Diana M. Negoescu

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Sequencing Experiments in Drug Discovery Diana M. Negoescu Department of Management Science and Engineering, Stanford University, Stanford, CA 94305, USA, Peter I. Frazier School of Operations Research and Information Engineering, Cornell University, Ithaca, NY 14853, USA, Warren B. Powell Department of Operations Research and Financial Engineering(More)
BACKGROUND Prisons of the former Soviet Union (FSU) have high rates of multidrug-resistant tuberculosis (MDR-TB) and are thought to drive general population tuberculosis (TB) epidemics. Effective prison case detection, though employing more expensive technologies, may reduce long-term treatment costs and slow MDR-TB transmission. METHODS AND FINDINGS We(More)
In this paper, we consider a version of the newsvendor problem in which the demand for newspapers is unknown and the lost sales are unobservable. This problem serves as a surrogate for more complex supply chain problems in which learning plays a role. We propose the knowledge gradient (KG) policy, which considers how much is learned about the demand(More)
We developed a mathematical model to identify the timing of antiretroviral therapy (ART) initiation that optimizes patient outcomes as a function of patient CD4 count, age, cardiac mortality risk, sex, and personal preferences. Our goal was to find the conditions that maximize patient quality-adjusted life expectancy (QALE) in the context of our model.(More)
We present a new technique for adaptively choosing the sequence of molecular compounds to test in drug discovery. Beginning with a base compound, we consider the problem of searching for a chemical derivative of this molecule that best treats a given disease. The problem of choosing the molecules to test to maximize the expected quality of the best compound(More)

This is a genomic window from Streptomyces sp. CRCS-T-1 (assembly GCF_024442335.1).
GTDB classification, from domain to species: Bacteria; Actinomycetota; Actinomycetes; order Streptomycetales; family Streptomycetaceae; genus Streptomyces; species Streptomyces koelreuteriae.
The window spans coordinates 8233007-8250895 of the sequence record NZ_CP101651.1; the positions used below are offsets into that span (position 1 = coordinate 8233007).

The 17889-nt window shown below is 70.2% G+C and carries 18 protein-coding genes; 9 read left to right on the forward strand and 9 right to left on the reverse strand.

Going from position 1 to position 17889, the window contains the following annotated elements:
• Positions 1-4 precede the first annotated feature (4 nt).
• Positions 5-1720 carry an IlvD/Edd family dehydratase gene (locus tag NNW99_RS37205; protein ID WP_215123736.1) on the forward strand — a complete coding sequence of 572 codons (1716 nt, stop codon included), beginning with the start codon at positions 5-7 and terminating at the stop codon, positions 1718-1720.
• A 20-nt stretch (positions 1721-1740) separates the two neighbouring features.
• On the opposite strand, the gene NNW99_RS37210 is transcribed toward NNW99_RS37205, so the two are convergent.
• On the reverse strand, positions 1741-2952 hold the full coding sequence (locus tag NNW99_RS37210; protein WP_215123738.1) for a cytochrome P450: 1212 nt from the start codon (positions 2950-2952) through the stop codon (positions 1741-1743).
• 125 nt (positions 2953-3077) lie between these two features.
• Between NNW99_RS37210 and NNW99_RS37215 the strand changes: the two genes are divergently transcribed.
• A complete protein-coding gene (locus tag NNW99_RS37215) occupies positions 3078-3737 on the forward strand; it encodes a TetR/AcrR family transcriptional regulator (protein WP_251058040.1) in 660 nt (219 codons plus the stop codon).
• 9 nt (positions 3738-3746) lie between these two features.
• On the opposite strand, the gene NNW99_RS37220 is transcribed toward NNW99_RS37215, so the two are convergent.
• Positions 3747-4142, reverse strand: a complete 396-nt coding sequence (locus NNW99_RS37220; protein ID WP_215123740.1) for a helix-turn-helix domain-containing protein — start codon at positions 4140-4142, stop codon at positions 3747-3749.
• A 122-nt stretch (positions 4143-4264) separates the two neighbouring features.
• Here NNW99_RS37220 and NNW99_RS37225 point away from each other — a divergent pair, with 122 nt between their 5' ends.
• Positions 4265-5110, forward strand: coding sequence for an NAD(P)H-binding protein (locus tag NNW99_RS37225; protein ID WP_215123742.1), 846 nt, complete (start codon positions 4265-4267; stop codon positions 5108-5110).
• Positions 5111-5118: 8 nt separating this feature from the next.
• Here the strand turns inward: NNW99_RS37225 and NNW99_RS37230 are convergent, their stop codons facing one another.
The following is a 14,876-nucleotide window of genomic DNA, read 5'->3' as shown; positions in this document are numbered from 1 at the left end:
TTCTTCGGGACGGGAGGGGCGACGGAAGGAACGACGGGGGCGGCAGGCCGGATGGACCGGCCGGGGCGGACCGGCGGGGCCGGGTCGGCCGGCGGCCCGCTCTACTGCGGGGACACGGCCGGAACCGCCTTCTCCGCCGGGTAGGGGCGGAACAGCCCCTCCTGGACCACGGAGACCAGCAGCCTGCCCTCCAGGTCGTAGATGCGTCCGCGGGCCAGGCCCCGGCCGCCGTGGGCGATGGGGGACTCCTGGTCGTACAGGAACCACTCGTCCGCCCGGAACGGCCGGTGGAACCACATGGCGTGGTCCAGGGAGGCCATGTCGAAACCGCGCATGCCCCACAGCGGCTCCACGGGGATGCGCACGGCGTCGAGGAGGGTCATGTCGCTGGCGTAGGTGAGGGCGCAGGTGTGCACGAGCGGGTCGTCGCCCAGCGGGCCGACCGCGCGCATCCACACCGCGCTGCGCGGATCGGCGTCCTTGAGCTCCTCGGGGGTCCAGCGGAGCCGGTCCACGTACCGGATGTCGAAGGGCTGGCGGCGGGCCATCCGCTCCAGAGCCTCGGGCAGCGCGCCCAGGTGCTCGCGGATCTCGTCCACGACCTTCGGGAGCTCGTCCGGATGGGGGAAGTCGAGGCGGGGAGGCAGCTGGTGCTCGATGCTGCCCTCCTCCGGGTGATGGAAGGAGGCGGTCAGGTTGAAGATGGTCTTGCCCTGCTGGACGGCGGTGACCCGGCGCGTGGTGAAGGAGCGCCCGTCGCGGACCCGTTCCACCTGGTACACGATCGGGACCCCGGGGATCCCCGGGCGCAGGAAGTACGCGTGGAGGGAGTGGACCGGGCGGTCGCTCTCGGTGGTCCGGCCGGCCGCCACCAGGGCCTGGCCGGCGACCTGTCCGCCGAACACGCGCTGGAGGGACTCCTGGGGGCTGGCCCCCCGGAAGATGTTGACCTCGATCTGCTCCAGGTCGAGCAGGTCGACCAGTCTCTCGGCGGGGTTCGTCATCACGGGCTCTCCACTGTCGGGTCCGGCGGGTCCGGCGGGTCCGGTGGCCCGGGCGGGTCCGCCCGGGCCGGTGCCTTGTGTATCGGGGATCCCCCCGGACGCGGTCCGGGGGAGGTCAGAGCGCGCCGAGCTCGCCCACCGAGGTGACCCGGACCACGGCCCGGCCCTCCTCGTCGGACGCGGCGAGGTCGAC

Currently available medication for treating many chronic diseases is often effective only for a subgroup of patients, and biomarkers accurately assessing whether an individual belongs to this subgroup do not exist. In such settings, physicians learn about the effectiveness of a drug primarily through experimentation, i.e., by initiating treatment and(More)
Background. Viral load (VL) monitoring for patients receiving antiretroviral therapy (ART) is recommended worldwide. However, the costs of frequent monitoring are a barrier to implementation in resource-limited settings. The extent to which personalized monitoring frequencies may be cost-effective is unknown. Methods. We created a simulation model(More)
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